. As the second-largest-attended education meeting in the United States — attracting more than 9,400 attendees this past year — the Capital Conference brings together educators, school board members, and administrators to learn about the latest advancements in public education. It also makes a place for Ohio’s more than 1.6 million students, who are able to showcase their work at a one-of-a-kind Student Achievement Fair.
Facing tough spending cuts, public school districts need to be cautious when it comes to professional development. (Read our Pre Con profile of the Capital Conference.) OSBA avoids this problem by providing a school district the opportunity to pay registration for its first six educators, allowing anyone else from the district to attend for free. “We had 46 percent of our members using that [program],” said Jeff Chambers, OSBA’s director of communication services. “Districts will send coordinators just to talk to vendors in our trade show, knowing they’re just paying for mileage and lunch.”
Convenience was key at the 2012 conference, especially with the brand-new Hilton Columbus Downtown having opened the month before. Directly connected to the convention center, the hotel provided easy access for attendees, keeping them close and providing more networking opportunities. “The skywalk between the hotel and convention center opened the day of our conference,” Chambers said. “It was certainly more of a benefit for us to have more people downtown, in terms of keeping people in close proximity to the convention center.”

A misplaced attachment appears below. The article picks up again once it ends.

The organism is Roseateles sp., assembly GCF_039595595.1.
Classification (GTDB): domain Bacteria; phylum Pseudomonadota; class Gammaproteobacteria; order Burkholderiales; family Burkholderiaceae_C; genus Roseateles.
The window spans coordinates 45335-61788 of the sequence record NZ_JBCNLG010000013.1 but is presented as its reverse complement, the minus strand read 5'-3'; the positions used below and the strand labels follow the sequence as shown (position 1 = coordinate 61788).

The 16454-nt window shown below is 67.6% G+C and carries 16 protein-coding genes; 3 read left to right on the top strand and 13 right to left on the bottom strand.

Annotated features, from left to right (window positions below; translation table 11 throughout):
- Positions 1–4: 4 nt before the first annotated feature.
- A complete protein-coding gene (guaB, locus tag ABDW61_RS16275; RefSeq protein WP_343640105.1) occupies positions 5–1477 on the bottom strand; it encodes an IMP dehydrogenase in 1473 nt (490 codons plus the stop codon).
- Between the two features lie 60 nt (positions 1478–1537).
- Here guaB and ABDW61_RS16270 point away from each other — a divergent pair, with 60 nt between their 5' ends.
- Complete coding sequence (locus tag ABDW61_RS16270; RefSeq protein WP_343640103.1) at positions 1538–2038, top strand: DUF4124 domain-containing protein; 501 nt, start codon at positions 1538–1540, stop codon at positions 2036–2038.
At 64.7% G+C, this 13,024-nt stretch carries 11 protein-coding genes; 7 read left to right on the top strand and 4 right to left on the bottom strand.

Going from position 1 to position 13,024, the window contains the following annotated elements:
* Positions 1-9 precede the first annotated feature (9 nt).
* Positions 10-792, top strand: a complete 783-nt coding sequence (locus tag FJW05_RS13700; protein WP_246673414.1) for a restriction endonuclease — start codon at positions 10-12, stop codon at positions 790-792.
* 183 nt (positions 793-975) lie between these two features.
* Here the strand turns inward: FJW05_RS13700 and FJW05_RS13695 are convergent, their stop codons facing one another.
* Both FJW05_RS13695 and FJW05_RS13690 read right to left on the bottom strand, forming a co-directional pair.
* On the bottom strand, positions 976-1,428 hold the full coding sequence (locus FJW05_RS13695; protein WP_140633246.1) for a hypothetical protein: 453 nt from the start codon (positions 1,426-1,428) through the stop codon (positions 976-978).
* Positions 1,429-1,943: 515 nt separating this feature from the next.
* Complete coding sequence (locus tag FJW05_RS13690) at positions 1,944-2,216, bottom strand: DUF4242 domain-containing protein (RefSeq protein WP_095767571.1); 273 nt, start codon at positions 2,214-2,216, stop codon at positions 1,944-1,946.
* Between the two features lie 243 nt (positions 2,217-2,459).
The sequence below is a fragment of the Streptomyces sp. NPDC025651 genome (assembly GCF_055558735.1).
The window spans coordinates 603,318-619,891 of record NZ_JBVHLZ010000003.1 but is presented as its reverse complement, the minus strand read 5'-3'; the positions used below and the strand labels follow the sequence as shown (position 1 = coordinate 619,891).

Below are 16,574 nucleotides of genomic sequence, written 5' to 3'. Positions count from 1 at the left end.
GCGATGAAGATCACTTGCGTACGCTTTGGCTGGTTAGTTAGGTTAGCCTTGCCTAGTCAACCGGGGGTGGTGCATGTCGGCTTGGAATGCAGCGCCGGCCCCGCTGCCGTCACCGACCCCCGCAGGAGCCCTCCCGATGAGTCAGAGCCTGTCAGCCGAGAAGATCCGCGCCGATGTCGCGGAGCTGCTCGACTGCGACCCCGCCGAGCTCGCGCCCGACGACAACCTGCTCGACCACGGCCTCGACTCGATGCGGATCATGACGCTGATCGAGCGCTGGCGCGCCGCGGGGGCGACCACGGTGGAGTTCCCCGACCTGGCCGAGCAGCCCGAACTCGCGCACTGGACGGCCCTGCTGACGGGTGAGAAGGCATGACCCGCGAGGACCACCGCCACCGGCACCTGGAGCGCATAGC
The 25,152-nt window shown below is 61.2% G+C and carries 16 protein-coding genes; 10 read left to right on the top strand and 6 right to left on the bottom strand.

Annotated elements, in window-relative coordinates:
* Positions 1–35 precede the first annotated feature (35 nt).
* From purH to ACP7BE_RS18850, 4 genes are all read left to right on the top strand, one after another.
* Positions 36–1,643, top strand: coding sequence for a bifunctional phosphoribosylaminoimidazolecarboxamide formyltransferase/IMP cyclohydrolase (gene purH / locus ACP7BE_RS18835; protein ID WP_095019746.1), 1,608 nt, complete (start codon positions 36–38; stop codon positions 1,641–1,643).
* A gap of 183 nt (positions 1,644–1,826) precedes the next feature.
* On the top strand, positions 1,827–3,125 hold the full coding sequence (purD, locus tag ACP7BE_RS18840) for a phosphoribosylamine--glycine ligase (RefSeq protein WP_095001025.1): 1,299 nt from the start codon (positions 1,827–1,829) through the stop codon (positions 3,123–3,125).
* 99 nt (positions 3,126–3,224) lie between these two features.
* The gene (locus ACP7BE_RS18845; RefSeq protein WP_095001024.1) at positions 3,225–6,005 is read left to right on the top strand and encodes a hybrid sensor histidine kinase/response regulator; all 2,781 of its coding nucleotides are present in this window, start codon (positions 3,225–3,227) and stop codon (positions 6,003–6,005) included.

OSBA also took advantage of a new addition to the convention center, using it for luncheons and evening receptions. “It was easier for our attendees to move from one location to another,” Chambers said. “It was a larger space, and we were able to have more seating, more tables and chairs. There was a lot more people taking advantage [of their time] and staying a little longer.”
Chambers had anticipated potential problems at the 2012 conference due to changes in loading-dock security at the convention center. “They changed the process,” Chambers said, “following more restrictions from Homeland Security. They tightened [the rules about] who could get into the loading dock and who couldn’t — our exhibitors were used to just going in and parking and having their vehicle on the dock [for hours], but they had specific time limits.” Despite the change in procedure, “everything worked well,” Chambers said, giving credit to the convention center staff. “They were keeping on top of everything and keeping everyone moving.”
One of the most important efforts at the 2012 Capital Conference was to educate school districts on new changes to Ohio’s Common Core State Standards — in the process reinforcing an old elementary-school lesson: Sharing is caring. “We had a variety of different subjects on Common Core,” Chambers said. “A number of sessions were on districts sharing services, which is something that we’re trying to promote, and the state is trying to promote — sharing transportation or a superintendent. We discussed how they can save some money while still maintaining high quality.”
OSBA also streamlined the learning process for attendees by providing a conference app for the third year in a row. “More of our attendees are using the app,” Chambers said. “Staff are now using the app to help people find sessions and answer questions. Technology continues to be a strong part of the conference.”
OSBA also saw more participation at its Student Achievement Fair, home to 100 booths showcasing the talents of various Ohio school districts. “The Student Achievement Fair went very well,” Chambers said. “There is always more and more people trying to get in there — it seems to grow every year.”
OSBA Capital Conference Details
- 9,819 Attendees
- 9,422 Attendees
- 603 Exhibitors
For more information, visit Ohio School Board’s 2012 Capital Conference.
Convene’s Pre-Con/Post-Con series asks meeting planners about their challenges and how they intend to address them (Pre-Con), and then circles back around after the meeting has occurred (Post-Con) to see how well they worked out.